“The best time to start promoting your book is three years before it comes out. Three years to build a reputation, build a permission asset, build a blog, build a following, build credibility and build the connections you’ll need later.”
In an era of immediate gratification and information overload, patience is something few people have time for. They want “it” right now, whether “it” is an email response, a well-paying career, or the proverbial house with a white picket fence. For writers, the social web whispers promises of instant success and overnight fame if only they had a big enough following on Twitter, but the reality is, as Godin notes, very different.
I’ve realized over the past several months that there’s a tendency to oversimplify things, to assume everyone has a certain level of web and marketing savvy (not to mention free time), starting discussions about writers’ platforms, curating communities and “free vs. freemium” way too far ahead of the curve. For a lot of writers. something as seemingly simple as setting up a blog can become a huge, time-consuming effort for which the long-term value isn’t always quite clear or worthwhile.
It most certainly is worthwhile, though, so what follows is a simple 3-step model for building the foundation of your writer’s platform, no matter where you are on Godin’s theoretical timeline:
Platform 101: The Foundation
1) Get around. It is often said that writing is a solitary art, but it doesn’t have to be. Depending on what type of writer you are, there’s at least one relevant community of people like you (writers and non-writers), online or in your hometown. Use Google, Meetup, your favorite online and local publications, bookstores and cafés to find them.
2) Get connected. Online forums and social networks are a great place to make connections, as are the comments sections of relevant websites and blogs; start with your favorite writers and publications related to things you’re most passionate about and participate in the conversations. Use Meetup to find real-life gatherings and attend a few that look interesting. Go to writing conferences, or check out local readings and open mics to share your own work while listening to others. If you’re really ambitious, start a Meetup or reading series of your own!
3) Get online. Establish a simple online platform for yourself, starting with a blog, Twitter, Google Reader and FriendFeed:
Blog: This is your home base. WordPress, Blogger,LiveJournal or Tumblr? Depending on your specific community, you’ll notice one of them is more dominant than the others — go with that one. Keep it simple; choose a clean template that allows you to add your own links and don’t get too caught up in SEO, widgets, or any other confusing terms. Write about whatever you find interesting on at least a weekly basis. (2-3 times/week is solid for the average writer.) Don’t overthink things and don’t compare yourself to others; be yourself and follow your own passions.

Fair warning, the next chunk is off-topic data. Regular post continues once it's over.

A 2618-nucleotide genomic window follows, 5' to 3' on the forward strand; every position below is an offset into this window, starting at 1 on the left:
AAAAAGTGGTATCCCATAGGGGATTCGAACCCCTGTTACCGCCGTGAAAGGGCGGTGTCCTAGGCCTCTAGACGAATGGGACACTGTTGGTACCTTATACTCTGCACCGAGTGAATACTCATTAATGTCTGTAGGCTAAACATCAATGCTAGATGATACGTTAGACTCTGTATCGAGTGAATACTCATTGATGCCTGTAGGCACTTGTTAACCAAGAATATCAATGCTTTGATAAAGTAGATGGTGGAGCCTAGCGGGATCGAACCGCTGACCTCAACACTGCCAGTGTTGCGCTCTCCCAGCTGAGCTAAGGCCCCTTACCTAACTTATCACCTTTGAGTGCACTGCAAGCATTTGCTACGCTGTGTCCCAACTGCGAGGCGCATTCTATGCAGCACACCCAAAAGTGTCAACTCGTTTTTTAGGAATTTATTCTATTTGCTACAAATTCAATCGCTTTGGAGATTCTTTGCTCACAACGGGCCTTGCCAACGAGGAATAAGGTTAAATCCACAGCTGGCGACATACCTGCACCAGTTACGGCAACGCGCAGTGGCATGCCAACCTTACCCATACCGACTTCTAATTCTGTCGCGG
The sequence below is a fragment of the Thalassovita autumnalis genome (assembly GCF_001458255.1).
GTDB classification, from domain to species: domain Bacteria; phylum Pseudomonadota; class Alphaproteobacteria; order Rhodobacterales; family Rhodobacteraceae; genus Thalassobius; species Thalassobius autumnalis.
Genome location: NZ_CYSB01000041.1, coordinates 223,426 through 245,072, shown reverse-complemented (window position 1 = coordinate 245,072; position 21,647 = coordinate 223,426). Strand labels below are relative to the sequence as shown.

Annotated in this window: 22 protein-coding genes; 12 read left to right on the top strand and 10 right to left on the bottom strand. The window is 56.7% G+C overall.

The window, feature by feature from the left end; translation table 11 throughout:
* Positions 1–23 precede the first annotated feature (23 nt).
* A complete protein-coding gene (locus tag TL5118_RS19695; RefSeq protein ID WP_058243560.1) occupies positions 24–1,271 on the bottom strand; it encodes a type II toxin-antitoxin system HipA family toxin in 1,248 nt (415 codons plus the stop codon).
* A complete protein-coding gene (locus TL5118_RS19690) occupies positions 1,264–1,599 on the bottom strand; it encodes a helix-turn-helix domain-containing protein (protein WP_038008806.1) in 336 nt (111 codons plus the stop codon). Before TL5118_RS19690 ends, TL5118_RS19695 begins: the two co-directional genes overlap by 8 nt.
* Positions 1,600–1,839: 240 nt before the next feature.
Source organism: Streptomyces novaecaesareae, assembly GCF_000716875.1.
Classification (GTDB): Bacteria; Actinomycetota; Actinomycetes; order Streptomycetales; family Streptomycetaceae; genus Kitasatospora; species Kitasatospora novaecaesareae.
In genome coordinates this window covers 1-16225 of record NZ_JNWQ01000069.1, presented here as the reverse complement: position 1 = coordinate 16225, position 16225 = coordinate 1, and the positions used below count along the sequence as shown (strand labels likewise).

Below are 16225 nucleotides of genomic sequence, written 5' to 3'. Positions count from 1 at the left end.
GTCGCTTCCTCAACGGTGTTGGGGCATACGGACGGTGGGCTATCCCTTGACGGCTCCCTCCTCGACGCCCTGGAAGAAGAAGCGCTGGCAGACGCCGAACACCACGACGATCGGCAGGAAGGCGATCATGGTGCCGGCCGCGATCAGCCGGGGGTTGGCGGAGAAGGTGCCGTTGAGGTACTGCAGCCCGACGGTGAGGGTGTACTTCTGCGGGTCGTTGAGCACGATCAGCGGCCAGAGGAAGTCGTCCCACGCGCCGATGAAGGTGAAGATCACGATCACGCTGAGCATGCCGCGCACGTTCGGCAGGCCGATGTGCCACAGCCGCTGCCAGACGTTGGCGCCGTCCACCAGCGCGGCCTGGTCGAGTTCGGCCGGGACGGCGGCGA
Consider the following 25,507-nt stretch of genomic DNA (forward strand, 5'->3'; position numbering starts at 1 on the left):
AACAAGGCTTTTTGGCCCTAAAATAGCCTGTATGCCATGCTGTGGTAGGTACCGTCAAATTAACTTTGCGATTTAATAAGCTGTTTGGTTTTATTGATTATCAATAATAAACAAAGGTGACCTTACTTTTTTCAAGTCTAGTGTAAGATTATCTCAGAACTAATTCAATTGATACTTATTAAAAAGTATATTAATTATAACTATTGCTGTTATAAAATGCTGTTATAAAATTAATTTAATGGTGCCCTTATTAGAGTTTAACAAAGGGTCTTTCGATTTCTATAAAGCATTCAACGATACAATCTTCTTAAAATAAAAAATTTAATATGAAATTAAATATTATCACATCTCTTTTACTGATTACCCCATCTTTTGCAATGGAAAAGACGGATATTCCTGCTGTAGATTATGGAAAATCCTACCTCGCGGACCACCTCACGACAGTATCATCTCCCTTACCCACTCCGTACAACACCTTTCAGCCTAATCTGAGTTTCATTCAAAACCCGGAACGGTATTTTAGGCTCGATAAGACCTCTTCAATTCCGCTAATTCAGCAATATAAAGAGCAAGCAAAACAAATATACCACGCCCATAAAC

Twitter: Follow relevant people of interest and don’t worry about how many followers you or anyone else has; it’s quality, not quantity that counts. Don’t just promote yourself and your blog; share information and links of interest to you from other sources, too, and interact with other people. Remember, it’s about connecting with people.
Google Reader: Monitor your favorite blogs and websites, and track search terms on topics relevant to you, including your own name. Use the “Share with note” option to comment on interesting posts, and also share the best ones via Twitter.
FriendFeed: It’s the new shiny and of questionable value at this point, but it’s a great tool to aggregate all of your online activities in one place. Add all of the above to it and let it ride for the time being.
Get around, get connected, get online.
These are the three fundamental steps to building yourself an author platform, no matter what kind of writing you’re doing, and precede any discussions of SEO, Freemiums, URLs, etc. Once these are in place, you can move on to Platform 201: 1,000 True Fans, which I’ll cover next week.
NOTE: I purposefully left Facebook out of this first step because I think its value beyond your personal network is limited in the early stages of a three-year timeline, but if you’re already using it personally, I’d recommend using the Networked Blogs app to feed your blog into your profile to keep your family and friends in the loop, too. I would NOT recommend pushing your Twitter feed to Facebook, though; it’s like crossing the streams in Ghostbusters and could potentially do more harm than good to your most personal connections!
How are you developing your platform, and which of the above steps do you think has the most value?